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Mac-1 deficiency induces respiratory failure by affecting type I alveolar epithelial cells

Author(s): J. Wang, Y.B. Ci, C.L. Liu and H.M. Sun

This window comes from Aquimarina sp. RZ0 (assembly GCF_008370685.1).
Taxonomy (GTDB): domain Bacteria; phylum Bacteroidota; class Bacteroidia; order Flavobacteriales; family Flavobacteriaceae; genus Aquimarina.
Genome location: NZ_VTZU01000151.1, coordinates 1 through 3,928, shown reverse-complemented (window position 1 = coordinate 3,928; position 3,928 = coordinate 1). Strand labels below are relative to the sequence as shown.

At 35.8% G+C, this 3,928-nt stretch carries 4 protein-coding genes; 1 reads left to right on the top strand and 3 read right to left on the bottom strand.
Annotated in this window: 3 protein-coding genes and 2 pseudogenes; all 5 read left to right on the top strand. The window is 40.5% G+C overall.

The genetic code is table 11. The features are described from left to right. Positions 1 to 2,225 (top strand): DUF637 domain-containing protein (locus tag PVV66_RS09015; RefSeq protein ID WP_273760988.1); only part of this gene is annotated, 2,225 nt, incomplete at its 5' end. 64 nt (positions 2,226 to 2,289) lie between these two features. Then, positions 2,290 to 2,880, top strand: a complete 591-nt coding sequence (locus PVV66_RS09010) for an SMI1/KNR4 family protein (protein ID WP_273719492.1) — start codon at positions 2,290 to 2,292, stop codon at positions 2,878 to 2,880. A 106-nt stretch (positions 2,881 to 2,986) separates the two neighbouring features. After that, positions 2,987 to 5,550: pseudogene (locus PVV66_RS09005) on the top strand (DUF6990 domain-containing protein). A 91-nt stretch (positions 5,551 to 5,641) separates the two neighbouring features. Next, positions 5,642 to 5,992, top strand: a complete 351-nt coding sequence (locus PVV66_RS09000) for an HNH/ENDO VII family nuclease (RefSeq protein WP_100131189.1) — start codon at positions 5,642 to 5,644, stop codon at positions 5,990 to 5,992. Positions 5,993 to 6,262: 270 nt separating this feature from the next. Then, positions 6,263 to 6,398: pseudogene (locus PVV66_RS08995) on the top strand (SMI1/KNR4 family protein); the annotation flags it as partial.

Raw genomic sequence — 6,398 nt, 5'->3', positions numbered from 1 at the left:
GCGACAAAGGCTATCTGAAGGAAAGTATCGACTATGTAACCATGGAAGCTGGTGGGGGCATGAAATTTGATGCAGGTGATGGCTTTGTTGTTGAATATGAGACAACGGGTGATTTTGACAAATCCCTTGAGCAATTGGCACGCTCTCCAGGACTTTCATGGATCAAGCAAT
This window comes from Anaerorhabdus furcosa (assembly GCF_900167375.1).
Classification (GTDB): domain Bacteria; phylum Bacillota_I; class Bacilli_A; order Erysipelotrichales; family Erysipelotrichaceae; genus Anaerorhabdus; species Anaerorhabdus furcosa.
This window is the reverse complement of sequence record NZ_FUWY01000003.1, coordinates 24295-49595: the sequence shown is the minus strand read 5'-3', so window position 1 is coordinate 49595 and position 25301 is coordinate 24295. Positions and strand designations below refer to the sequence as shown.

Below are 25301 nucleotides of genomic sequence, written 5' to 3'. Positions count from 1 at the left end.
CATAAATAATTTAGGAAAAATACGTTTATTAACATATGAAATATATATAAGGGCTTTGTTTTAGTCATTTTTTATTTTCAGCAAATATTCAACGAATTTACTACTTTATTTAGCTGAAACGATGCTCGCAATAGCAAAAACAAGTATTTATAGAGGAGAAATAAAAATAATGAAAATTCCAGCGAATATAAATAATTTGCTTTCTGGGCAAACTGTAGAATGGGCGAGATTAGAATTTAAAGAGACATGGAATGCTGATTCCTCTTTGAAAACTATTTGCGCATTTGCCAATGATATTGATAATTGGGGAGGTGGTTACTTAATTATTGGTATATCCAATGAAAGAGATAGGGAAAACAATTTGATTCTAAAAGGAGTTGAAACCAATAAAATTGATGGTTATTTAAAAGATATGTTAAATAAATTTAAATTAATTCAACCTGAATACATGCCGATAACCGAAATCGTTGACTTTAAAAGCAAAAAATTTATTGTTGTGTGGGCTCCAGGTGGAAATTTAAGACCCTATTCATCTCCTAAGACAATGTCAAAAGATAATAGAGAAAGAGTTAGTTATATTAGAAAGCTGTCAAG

As a β2 integrin family member, Mac-1 plays an important role in the inflammatory response. Inflammation and lung injury are closely associated, but the involvement of Mac-1 in the occurrence and development of such pathologies remains poorly understood. We aimed to investigate the relationship between Mac-1 deficiency and respiratory failure in Mac-1 knockout {Mac-1-/-} mice, using C57BL/6J mice as a control. The newborn survival rate of Mac-1-/- mice was calculated, and mouse lung tissue was treated with hematoxylin and eosin and subjected to immunofluorescent staining. Moreover, western blotting and immunohistochemistry were used to detect the expression of molecules specific to type I and type II alveolar epithelial cells, as well as alveolar surfactant proteins secreted by the latter. Survival of Mac-1-/- pups was significantly lower than that of newborn C57BL/6J mice. In a float test, lung tissues from C57BL/6J mice were buoyant, whereas those of Mac-1-/- mice were not. Compared with C57BL/6J mice, expression of proSP-C {specific to type II alveolar epithelial cells} and alveolar surfactant proteins in Mac-1-/- mice was not significantly different, implying that type II cell function was unaltered. However, western blotting revealed expression of T1α, Aqp5, and Snx5 {type I alveolar epithelial cell markers} in Mac-1-/- mice to be significantly decreased {P < 0.05}. In conclusion, Mac-1 may play an important role in respiratory failure. Its absence leads to this condition not by influencing type II alveolar epithelial cells or their secreted surfactant proteins, but rather by reducing type I alveolar cell numbers.


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